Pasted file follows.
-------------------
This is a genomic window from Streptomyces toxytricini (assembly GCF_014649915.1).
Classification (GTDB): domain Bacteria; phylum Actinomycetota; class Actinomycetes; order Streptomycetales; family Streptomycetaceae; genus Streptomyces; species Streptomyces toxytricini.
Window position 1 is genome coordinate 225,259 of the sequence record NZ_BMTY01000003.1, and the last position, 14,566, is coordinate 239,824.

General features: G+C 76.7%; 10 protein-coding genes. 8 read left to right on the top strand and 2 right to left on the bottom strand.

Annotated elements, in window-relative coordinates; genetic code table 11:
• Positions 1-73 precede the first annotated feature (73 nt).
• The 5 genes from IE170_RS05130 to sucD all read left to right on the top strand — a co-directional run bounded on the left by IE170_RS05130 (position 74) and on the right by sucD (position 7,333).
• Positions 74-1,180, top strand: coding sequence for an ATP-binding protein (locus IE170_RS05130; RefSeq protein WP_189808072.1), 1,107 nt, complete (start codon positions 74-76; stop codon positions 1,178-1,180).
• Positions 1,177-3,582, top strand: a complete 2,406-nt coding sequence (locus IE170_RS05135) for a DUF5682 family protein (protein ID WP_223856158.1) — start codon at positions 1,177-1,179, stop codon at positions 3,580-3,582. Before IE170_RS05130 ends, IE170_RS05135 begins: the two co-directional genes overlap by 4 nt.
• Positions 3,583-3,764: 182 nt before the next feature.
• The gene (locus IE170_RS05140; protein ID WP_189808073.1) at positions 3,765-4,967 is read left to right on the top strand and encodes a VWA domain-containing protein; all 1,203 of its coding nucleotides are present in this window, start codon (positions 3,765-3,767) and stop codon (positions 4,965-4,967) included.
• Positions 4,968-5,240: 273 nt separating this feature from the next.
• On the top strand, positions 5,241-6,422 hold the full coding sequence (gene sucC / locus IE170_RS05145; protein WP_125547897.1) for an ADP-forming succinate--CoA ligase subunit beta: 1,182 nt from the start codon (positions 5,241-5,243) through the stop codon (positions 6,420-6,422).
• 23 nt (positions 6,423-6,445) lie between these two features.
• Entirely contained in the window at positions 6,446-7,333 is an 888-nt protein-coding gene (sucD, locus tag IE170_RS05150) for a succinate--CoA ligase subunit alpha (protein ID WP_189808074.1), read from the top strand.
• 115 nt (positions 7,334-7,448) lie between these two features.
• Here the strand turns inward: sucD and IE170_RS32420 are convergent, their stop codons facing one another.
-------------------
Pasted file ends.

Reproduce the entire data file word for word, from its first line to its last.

This is a genomic window from Streptomyces toxytricini (assembly GCF_014649915.1).
Classification (GTDB): domain Bacteria; phylum Actinomycetota; class Actinomycetes; order Streptomycetales; family Streptomycetaceae; genus Streptomyces; species Streptomyces toxytricini.
Window position 1 is genome coordinate 225,259 of the sequence record NZ_BMTY01000003.1, and the last position, 14,566, is coordinate 239,824.

General features: G+C 76.7%; 10 protein-coding genes. 8 read left to right on the top strand and 2 right to left on the bottom strand.

Annotated elements, in window-relative coordinates; genetic code table 11:
• Positions 1-73 precede the first annotated feature (73 nt).
• The 5 genes from IE170_RS05130 to sucD all read left to right on the top strand — a co-directional run bounded on the left by IE170_RS05130 (position 74) and on the right by sucD (position 7,333).
• Positions 74-1,180, top strand: coding sequence for an ATP-binding protein (locus IE170_RS05130; RefSeq protein WP_189808072.1), 1,107 nt, complete (start codon positions 74-76; stop codon positions 1,178-1,180).
• Positions 1,177-3,582, top strand: a complete 2,406-nt coding sequence (locus IE170_RS05135) for a DUF5682 family protein (protein ID WP_223856158.1) — start codon at positions 1,177-1,179, stop codon at positions 3,580-3,582. Before IE170_RS05130 ends, IE170_RS05135 begins: the two co-directional genes overlap by 4 nt.
• Positions 3,583-3,764: 182 nt before the next feature.
• The gene (locus IE170_RS05140; protein ID WP_189808073.1) at positions 3,765-4,967 is read left to right on the top strand and encodes a VWA domain-containing protein; all 1,203 of its coding nucleotides are present in this window, start codon (positions 3,765-3,767) and stop codon (positions 4,965-4,967) included.
• Positions 4,968-5,240: 273 nt separating this feature from the next.
• On the top strand, positions 5,241-6,422 hold the full coding sequence (gene sucC / locus IE170_RS05145; protein WP_125547897.1) for an ADP-forming succinate--CoA ligase subunit beta: 1,182 nt from the start codon (positions 5,241-5,243) through the stop codon (positions 6,420-6,422).
• 23 nt (positions 6,423-6,445) lie between these two features.
• Entirely contained in the window at positions 6,446-7,333 is an 888-nt protein-coding gene (sucD, locus tag IE170_RS05150) for a succinate--CoA ligase subunit alpha (protein ID WP_189808074.1), read from the top strand.
• 115 nt (positions 7,334-7,448) lie between these two features.
• Here the strand turns inward: sucD and IE170_RS32420 are convergent, their stop codons facing one another.